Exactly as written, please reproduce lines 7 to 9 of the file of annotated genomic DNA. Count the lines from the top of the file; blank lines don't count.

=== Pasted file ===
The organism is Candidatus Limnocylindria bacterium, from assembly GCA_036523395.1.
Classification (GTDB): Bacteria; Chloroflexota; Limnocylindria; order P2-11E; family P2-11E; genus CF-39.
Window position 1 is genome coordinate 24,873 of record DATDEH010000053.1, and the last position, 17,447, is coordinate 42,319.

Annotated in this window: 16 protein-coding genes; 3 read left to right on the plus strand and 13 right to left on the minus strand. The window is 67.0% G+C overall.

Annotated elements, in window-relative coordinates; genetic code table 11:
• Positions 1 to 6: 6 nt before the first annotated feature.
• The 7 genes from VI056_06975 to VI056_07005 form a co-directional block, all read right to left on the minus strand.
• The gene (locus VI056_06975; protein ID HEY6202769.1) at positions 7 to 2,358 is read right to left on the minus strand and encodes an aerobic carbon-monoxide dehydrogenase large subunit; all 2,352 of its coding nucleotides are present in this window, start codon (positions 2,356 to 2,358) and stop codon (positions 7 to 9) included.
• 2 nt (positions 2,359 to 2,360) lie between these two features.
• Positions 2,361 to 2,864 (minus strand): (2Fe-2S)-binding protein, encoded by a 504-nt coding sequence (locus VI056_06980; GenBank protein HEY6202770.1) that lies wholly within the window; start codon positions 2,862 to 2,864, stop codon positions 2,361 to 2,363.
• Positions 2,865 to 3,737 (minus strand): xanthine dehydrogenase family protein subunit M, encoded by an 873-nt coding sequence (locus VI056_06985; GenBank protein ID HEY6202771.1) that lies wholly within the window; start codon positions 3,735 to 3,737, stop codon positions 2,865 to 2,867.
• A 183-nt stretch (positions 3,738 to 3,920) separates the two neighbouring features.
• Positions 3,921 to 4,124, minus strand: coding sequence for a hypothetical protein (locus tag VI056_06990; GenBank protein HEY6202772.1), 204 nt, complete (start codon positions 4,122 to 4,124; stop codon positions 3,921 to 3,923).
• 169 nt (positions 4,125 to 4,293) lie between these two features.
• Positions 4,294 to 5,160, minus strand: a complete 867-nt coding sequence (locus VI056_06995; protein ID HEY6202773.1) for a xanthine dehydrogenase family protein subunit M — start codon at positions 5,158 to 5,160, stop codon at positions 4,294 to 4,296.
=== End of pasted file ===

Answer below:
• The 7 genes from VI056_06975 to VI056_07005 form a co-directional block, all read right to left on the minus strand.
• The gene (locus VI056_06975; protein ID HEY6202769.1) at positions 7 to 2,358 is read right to left on the minus strand and encodes an aerobic carbon-monoxide dehydrogenase large subunit; all 2,352 of its coding nucleotides are present in this window, start codon (positions 2,356 to 2,358) and stop codon (positions 7 to 9) included.
• 2 nt (positions 2,359 to 2,360) lie between these two features.